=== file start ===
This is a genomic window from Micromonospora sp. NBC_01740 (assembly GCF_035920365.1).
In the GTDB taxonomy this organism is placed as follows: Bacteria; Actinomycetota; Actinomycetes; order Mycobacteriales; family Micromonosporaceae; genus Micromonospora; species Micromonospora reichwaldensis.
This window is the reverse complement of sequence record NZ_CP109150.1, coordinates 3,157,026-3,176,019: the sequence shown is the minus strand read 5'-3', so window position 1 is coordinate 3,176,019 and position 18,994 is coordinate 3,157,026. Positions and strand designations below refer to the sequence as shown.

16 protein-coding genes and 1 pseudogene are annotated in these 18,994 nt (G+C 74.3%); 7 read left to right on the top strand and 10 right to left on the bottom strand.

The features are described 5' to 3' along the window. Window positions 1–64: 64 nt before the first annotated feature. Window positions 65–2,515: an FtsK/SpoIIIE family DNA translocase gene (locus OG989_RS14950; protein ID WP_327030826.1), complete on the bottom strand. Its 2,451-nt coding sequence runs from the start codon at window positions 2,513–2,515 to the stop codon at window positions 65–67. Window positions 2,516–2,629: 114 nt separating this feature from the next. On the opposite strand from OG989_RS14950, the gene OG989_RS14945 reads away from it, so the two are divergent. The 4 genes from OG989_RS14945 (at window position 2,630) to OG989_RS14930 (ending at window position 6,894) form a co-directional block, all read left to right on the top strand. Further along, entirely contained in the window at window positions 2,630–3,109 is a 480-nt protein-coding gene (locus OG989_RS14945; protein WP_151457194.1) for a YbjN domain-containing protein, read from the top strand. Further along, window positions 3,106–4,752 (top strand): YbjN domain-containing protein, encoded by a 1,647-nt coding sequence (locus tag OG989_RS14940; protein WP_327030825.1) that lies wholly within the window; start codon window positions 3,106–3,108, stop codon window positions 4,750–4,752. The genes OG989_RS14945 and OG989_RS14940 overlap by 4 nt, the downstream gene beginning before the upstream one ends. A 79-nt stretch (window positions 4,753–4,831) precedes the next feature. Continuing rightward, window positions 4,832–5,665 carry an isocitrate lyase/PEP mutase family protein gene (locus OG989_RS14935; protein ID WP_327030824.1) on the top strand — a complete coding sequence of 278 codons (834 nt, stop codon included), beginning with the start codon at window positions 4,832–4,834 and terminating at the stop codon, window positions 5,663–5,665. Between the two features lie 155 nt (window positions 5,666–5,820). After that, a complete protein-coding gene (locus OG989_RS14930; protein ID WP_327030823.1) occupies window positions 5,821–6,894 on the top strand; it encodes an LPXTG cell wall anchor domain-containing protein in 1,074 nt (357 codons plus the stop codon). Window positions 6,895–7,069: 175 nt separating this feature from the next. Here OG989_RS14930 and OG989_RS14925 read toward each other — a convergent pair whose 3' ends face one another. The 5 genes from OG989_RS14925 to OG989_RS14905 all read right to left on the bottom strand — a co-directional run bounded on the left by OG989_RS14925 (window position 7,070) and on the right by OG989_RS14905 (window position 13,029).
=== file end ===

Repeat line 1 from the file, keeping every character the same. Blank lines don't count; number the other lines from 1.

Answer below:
This is a genomic window from Micromonospora sp. NBC_01740 (assembly GCF_035920365.1).